Learn the steps you should take following a hit-and-run crash, and your legal options for recovery
The term “hit and run” refers to a crash or collision in which one of the drivers involved flees the scene without stopping to provide their information and assist the other people involved in the wreck.
Hit-and-runs can be particularly frustrating because the innocent party may be left without someone to sue.
Fortunately, hit-and-run survivors in Oregon have some options to recover damages, even if the at-fault driver is never found.
How common are hit-and-runs in Oregon?
According to the AAA Foundation for Traffic Safety, there are roughly 682,000 hit-and-run collisions every year in the United States.
The majority of people killed in hit-and-run crashes are pedestrians or cyclists.
Oregon does not keep track of the specific number of hit-and-runs that occur in the state. However, officials estimate that hit-and-runs account for roughly 5% of all fatal accidents across the country. Oregon averages about 368 fatal crashes per year. Based on these numbers, we can estimate that there are roughly 18 fatal hit-and-run accidents in Oregon every year.
What steps do I need to take to avoid a hit-and-run charge in Oregon?
Most people understand that you’re supposed to stop at the scene of an accident, but there are other steps you need to take as well to avoid being charged with a hit and run in Oregon.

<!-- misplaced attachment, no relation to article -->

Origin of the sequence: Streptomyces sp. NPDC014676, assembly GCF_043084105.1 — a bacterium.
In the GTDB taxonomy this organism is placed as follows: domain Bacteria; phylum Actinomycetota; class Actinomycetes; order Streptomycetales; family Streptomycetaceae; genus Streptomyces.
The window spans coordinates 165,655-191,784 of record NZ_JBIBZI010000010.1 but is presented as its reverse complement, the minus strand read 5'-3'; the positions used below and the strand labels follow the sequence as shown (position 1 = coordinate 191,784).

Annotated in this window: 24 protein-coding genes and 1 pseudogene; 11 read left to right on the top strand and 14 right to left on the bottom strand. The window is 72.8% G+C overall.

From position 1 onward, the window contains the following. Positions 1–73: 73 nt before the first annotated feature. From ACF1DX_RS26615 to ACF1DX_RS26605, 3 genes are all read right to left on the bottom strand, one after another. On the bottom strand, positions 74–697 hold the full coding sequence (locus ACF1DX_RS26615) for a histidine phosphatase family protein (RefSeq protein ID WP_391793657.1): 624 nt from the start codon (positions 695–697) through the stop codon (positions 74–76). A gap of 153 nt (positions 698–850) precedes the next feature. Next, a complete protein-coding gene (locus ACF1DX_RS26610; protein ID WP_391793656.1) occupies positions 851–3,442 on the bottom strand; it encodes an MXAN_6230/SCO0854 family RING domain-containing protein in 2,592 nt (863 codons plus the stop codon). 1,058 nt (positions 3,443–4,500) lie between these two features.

Pursuant to Oregon Revised Statutes 811.700 and 811.705, you must take 3 steps if you’re involved in a motor vehicle accident that you have reason to believe caused an injury, death, or property damage:
- Stop. Stop your vehicle at the scene of the accident (or as close to the scene as possible without obstructing traffic).
- Inform. Provide the following information to any person involved in the crash:
- Your name and address, the name of the insurance carrier covering the vehicle, the insurance policy number, and the phone number of the insurance carrier.
- The name and address of the owner of the vehicle, and the name and address of any other occupants in the vehicle.
- Assist. Render reasonable assistance for any injured parties (including taking the injured person to the hospital or making arrangements for the injured person to be taken to the hospital, if necessary).
If you discover only after leaving the scene of the collision that you may have been involved in a collision that resulted in injury or death to another person, you must immediately make a good faith effort to comply with the 3 steps listed above. What’s more, you must immediately contact 9-1-1 to report the accident.
But what happens if you hit an unoccupied vehicle?
If you collide with an unoccupied vehicle, you must:
- Stop your vehicle at the scene of the accident, and
- Locate the owner of the property or leave a written note providing your name and contact information.
Do I need to take any steps if I hit an animal?
Drivers in Oregon have a 1 in 144 chance of hitting a deer or some other animal when driving on the state’s highways and roads, according to a study published by State Farm.
Under Oregon law, there are certain steps you must take after hitting an animal to avoid a hit-and-run charge:
- Stop your vehicle at the scene of the accident.
- Make a reasonable effort to determine the extent of the animal’s injuries.
- Give reasonable attention to the animal.